DE Chase Young finished with only 1.5 sacks last year. He missed the final eight games with a torn ACL in his right knee. Washington needs him to develop into an impact pass rusher to rebound from a down defensive year. Their defensive line is loaded with talent, and LB Jamin Davis should only improve. Despite delivering 142 tackles in 2021, LB Cole Holcomb didn't excel in any area. CB Kendall Fuller plays well in coverage with minimal damage in touchdowns allowed. The rest of their secondary lacks playmakers while expecting to be about league average.
I respect the overall structure of the Commanders' defense to roster them as my second fantasy option if possible. The passing window will be much shorter if Washington gets after the quarterback, leading to sacks and turnovers.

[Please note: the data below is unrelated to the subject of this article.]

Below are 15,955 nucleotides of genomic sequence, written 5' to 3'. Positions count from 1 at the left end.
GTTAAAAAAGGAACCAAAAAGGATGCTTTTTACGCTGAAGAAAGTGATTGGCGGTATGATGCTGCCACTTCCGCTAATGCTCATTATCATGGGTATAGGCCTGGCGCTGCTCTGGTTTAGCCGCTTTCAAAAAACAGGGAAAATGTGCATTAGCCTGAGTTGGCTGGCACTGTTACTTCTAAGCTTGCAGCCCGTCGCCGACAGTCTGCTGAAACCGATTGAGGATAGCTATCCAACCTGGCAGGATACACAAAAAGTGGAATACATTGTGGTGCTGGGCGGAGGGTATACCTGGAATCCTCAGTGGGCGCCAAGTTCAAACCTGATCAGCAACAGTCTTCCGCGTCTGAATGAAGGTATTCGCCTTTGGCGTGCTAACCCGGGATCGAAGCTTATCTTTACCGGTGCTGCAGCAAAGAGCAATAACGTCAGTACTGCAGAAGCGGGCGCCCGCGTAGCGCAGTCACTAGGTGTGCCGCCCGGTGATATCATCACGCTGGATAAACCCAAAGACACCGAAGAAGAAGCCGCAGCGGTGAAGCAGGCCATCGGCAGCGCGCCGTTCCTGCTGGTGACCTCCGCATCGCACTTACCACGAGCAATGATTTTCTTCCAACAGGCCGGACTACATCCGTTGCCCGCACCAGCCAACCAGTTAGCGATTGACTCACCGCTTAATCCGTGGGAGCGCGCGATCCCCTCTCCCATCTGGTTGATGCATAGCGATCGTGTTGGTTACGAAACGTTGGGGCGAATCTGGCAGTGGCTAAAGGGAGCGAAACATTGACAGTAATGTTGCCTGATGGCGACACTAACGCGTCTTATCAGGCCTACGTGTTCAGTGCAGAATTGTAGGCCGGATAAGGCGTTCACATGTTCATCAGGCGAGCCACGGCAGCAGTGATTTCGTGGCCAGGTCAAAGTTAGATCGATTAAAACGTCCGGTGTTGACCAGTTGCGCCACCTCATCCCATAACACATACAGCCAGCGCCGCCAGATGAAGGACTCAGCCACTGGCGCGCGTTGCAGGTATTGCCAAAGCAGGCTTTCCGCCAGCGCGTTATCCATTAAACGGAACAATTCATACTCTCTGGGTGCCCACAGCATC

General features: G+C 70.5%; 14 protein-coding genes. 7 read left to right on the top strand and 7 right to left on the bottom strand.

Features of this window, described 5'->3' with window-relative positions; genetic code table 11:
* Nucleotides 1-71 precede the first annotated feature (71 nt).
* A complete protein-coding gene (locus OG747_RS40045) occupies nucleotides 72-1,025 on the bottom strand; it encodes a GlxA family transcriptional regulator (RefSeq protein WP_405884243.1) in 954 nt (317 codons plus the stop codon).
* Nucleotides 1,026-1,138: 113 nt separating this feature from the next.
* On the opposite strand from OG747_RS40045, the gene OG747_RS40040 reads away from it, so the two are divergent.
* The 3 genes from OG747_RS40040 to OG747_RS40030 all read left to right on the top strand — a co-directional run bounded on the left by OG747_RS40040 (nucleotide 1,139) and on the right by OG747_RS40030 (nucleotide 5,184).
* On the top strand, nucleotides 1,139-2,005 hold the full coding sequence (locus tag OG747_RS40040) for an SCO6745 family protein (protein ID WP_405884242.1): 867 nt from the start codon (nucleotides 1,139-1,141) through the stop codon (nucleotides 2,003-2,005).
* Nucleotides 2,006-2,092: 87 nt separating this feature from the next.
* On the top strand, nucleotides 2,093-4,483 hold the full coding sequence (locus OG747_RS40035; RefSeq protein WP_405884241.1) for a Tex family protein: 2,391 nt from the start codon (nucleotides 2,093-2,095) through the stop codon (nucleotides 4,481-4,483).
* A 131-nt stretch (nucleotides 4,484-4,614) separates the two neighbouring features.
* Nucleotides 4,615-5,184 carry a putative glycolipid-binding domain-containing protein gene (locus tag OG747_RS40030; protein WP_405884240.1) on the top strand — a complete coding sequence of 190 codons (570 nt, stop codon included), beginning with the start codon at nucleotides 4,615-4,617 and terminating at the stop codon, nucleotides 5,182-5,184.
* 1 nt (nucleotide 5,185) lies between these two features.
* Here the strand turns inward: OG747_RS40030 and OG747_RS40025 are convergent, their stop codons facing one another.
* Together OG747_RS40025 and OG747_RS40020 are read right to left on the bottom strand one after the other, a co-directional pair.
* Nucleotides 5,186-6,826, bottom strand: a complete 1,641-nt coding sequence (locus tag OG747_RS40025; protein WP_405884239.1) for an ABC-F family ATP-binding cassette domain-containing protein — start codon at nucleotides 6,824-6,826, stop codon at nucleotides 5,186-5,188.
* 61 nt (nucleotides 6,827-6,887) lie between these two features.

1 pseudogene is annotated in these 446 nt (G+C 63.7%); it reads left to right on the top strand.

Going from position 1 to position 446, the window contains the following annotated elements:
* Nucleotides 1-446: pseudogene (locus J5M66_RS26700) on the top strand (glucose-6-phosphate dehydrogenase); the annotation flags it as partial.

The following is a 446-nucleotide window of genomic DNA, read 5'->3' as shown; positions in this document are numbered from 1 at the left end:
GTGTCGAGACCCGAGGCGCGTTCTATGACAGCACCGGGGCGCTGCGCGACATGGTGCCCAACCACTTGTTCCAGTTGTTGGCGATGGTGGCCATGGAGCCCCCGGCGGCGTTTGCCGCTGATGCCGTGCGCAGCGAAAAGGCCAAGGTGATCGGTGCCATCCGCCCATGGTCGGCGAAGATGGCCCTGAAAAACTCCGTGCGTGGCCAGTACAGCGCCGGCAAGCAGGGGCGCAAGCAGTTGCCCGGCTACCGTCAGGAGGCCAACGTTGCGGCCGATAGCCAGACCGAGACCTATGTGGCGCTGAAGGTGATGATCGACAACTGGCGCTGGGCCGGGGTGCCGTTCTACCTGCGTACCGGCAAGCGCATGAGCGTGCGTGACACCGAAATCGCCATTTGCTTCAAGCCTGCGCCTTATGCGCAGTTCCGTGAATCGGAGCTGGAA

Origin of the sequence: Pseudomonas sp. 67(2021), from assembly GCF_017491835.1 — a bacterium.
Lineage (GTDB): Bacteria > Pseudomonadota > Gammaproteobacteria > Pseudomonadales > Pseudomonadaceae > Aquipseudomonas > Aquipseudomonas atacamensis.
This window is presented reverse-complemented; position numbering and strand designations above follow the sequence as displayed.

QB Carson Wentz, LAR - Quality Backup
Over six seasons in the league, Wentz went 44-40-1, with his best season coming in 2017 (11-2). He struggled to make big plays over the past three years (6.6 yards per pass attempt) and weakness in his completion rate (61.1). Wentz tends to minimize the damage in turnovers with some help in the run game (171/734/7 from 2019 to 2021).
Last year he passed for over 300 yards in two matchups (402/2 and 306/3) in run-favoring offense in Indianapolis. Wentz finished the year with 13 games with two touchdowns or fewer and less than 200 yards passing in eight games.
Fantasy outlook: Based on overall pass-catching options, Wentz should throw the ball better than in 2021. His dink and dunk style moves chains and helps the team's scoring ability. He ranks 27th at quarterback in the National Fantasy Football Championship in mid-June. I expect a minimum of 4,000 combined yards with a chance at 30 scores. Wentz should outperform his price point while being challenging to time.
Other Options: Taylor Heinicke, Sam Howell, Cole Kelley